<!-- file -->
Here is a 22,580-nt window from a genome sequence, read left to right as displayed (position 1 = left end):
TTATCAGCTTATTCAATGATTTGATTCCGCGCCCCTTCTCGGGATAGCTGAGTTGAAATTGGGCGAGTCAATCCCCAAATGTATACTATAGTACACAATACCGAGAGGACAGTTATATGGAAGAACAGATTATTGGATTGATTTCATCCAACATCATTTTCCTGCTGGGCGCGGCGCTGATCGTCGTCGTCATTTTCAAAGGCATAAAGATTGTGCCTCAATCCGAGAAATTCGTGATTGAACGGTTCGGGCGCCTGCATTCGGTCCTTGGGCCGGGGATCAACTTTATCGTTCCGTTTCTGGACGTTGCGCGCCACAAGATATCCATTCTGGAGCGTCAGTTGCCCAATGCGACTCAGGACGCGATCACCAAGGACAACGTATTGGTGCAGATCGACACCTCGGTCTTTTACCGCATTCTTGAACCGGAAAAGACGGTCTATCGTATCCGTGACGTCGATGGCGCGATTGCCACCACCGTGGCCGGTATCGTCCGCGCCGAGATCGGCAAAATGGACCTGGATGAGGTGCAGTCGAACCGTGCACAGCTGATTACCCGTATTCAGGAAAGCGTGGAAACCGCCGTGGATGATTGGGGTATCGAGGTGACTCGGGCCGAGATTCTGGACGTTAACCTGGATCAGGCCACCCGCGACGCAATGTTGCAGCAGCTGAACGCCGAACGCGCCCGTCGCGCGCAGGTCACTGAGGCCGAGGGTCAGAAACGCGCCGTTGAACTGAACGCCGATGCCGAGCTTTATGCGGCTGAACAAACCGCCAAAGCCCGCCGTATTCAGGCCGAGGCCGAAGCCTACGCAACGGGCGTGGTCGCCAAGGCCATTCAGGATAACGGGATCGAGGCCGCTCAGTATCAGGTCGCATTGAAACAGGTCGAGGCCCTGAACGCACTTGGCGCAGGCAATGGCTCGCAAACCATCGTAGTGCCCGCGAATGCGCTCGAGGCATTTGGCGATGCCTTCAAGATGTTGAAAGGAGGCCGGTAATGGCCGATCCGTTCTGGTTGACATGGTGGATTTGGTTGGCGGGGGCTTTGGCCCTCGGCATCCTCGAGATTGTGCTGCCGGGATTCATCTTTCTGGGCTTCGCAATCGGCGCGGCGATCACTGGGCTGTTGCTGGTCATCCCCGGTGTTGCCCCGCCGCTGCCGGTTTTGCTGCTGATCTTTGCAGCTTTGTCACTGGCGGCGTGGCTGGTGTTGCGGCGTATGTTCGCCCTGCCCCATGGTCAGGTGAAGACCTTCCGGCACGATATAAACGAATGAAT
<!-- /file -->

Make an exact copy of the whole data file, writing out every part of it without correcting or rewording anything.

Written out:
Here is a 22,580-nt window from a genome sequence, read left to right as displayed (position 1 = left end):
TTATCAGCTTATTCAATGATTTGATTCCGCGCCCCTTCTCGGGATAGCTGAGTTGAAATTGGGCGAGTCAATCCCCAAATGTATACTATAGTACACAATACCGAGAGGACAGTTATATGGAAGAACAGATTATTGGATTGATTTCATCCAACATCATTTTCCTGCTGGGCGCGGCGCTGATCGTCGTCGTCATTTTCAAAGGCATAAAGATTGTGCCTCAATCCGAGAAATTCGTGATTGAACGGTTCGGGCGCCTGCATTCGGTCCTTGGGCCGGGGATCAACTTTATCGTTCCGTTTCTGGACGTTGCGCGCCACAAGATATCCATTCTGGAGCGTCAGTTGCCCAATGCGACTCAGGACGCGATCACCAAGGACAACGTATTGGTGCAGATCGACACCTCGGTCTTTTACCGCATTCTTGAACCGGAAAAGACGGTCTATCGTATCCGTGACGTCGATGGCGCGATTGCCACCACCGTGGCCGGTATCGTCCGCGCCGAGATCGGCAAAATGGACCTGGATGAGGTGCAGTCGAACCGTGCACAGCTGATTACCCGTATTCAGGAAAGCGTGGAAACCGCCGTGGATGATTGGGGTATCGAGGTGACTCGGGCCGAGATTCTGGACGTTAACCTGGATCAGGCCACCCGCGACGCAATGTTGCAGCAGCTGAACGCCGAACGCGCCCGTCGCGCGCAGGTCACTGAGGCCGAGGGTCAGAAACGCGCCGTTGAACTGAACGCCGATGCCGAGCTTTATGCGGCTGAACAAACCGCCAAAGCCCGCCGTATTCAGGCCGAGGCCGAAGCCTACGCAACGGGCGTGGTCGCCAAGGCCATTCAGGATAACGGGATCGAGGCCGCTCAGTATCAGGTCGCATTGAAACAGGTCGAGGCCCTGAACGCACTTGGCGCAGGCAATGGCTCGCAAACCATCGTAGTGCCCGCGAATGCGCTCGAGGCATTTGGCGATGCCTTCAAGATGTTGAAAGGAGGCCGGTAATGGCCGATCCGTTCTGGTTGACATGGTGGATTTGGTTGGCGGGGGCTTTGGCCCTCGGCATCCTCGAGATTGTGCTGCCGGGATTCATCTTTCTGGGCTTCGCAATCGGCGCGGCGATCACTGGGCTGTTGCTGGTCATCCCCGGTGTTGCCCCGCCGCTGCCGGTTTTGCTGCTGATCTTTGCAGCTTTGTCACTGGCGGCGTGGCTGGTGTTGCGGCGTATGTTCGCCCTGCCCCATGGTCAGGTGAAGACCTTCCGGCACGATATAAACGAATGAAT